Top 5 Employment Law Matters Managers Should Know

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Managers share an important role with Human Resources professionals to ensure their team and company are remaining compliant with numerous employment laws.

The following Federal Laws govern a majority of employment issues managers deal with throughout their career. It is important for individuals in a management role to become familiar with the basics of these laws and recognize when they apply.

Please keep in mind additional state and local laws may also apply.

1. Equal Employment and Anti-Discrimination

Several laws apply to both applicants and current employees that fall under equal employment and anti-discrimination.

  • Title VII of the Civil Rights Act of 1964 prohibits employers from discriminating or making employment decisions based on race, color, religion, national origin, or sex.
  • The Americans with Disabilities Act (ADA) prohibits discrimination against qualified individuals with disabilities. The ADA also requires employers to reasonably accommodate the limitations of an otherwise qualified individual with a disability unless doing so would impose an undue hardship on the company.
  • The Age Discrimination in Employment Act (ADEA) prohibits employers from discriminating against individuals older than 40.
  • The Pregnancy Discrimination Act prohibits job discrimination on the basis of pregnancy, childbirth, and related medical conditions.
  • The Genetic Information Nondiscrimination Act (GINA) makes it illegal to discriminate against employees or applicants because of genetic information.
  • The Equal Pay Act prohibits sex-based wage discrimination between males and females who perform equal work in the same workplace. This does not include pay differences due to varying levels of responsibility, duties, skills, or education requirements.

Treating all applicants and employees equally, with respect and dignity, is fundamental.

2. Wages and Hours

The Fair Labor Standards Act (FLSA) sets the federal minimum wage (many states mandate higher minimums) and requires employers to pay nonexempt employees overtime pay of time-and-a-half for all hours worked over 40 in a work week. The FLSA also defines which employees are considered exempt (ineligible) or nonexempt (eligible) from overtime pay.

Managers should confirm employees are paid in accordance with the FLSA at least at the minimum wage rate and that their employees are paid for all hours worked including overtime when applicable.

3. Leave

The Family and Medical Leave Act (FMLA) allows eligible employees of covered employers to take up to 12 weeks per year of unpaid, job-protected leave for the birth or adoption of a child, for the serious health condition of the employee or a spouse, child or parent, or for a qualifying event due to the employee’s spouse, child or parent being on covered active duty as a military member. The FMLA also allows 26 weeks per year of leave for an employee caring for a spouse, child or parent that is a covered service member with a serious injury or illness.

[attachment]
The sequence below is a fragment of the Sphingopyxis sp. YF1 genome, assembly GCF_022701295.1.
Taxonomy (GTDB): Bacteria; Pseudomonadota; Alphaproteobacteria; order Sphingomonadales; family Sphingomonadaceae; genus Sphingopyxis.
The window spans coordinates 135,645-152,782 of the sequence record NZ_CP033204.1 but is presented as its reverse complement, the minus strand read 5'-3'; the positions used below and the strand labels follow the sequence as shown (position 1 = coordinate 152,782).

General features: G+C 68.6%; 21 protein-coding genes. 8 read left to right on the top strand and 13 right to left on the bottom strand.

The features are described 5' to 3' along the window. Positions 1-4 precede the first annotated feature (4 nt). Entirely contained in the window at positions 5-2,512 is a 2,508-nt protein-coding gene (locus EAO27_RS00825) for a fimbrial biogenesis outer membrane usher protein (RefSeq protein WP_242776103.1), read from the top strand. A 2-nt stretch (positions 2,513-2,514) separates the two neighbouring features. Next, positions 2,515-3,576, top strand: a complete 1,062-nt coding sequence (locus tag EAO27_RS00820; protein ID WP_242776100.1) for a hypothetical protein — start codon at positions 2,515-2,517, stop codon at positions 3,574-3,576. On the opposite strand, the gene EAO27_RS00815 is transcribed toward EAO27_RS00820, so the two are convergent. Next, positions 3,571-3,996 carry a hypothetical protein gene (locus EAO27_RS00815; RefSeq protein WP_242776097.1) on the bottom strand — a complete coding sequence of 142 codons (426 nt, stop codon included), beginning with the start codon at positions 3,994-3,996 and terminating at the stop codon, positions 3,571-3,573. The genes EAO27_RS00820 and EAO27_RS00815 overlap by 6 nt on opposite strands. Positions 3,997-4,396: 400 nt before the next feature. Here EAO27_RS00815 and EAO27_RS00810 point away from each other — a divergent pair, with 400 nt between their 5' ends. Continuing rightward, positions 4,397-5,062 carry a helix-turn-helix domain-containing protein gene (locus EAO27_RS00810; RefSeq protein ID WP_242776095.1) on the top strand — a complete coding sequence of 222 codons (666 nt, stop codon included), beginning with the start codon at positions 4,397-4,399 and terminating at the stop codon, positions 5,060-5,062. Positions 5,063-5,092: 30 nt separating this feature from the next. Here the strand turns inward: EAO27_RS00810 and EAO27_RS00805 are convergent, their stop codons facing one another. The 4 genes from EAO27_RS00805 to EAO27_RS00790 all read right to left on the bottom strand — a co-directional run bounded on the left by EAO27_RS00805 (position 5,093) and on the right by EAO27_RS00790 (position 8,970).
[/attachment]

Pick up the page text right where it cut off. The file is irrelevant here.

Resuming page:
Sick Leave Employment Law

To ensure managers remain compliant when an employee requests time off, it is important to listen for requests that could meet the FMLA qualifying criteria. Employees do not need to use the words “FMLA leave” to gain protection under the law.

4. Workplace Safety and Health

The Occupational Safety and Health Act (OSHA) requires employers to maintain a workplace free from serious, recognized hazards, and to comply with the safety and health regulations and standards issued by OSHA.

Managers are responsible to make sure a safe work environment is provided for employees and any safety hazards or problems are corrected as soon as possible. This includes inspecting and providing protective equipment, investigating any incidents, and reporting accidents or injuries employees have while working. It is also important to confirm employees receive applicable safety education as regulated under OSHA.

5. Employee Relations

The National Labor Relations Act (NLRA) protects employees’ rights to engage in collective bargaining and protected concerted activities such as complaints about unfair labor practices, grievances, and strikes for collective bargaining purposes or mutual aid and protection.

Recognizing employee’s rights relative to the NLRA, managers should not interfere with those rights and refrain from any adverse actions like discrimination against employees who engage in protected concerted activities.

Sources:
1. Department of Labor
2. Equal Employment Opportunity Commission
3. Employer/Union Rights and Obligations, National Labor Relations Board
4. Occupational Safety and Health Administration, United States DoL

This is a guest post from Alyse Scarsella, PHR, the Benefits and Recruitment Specialist at Pocket Nurse. This is part two of an occasional series on Human Resources and best hiring practices. Read part one here.

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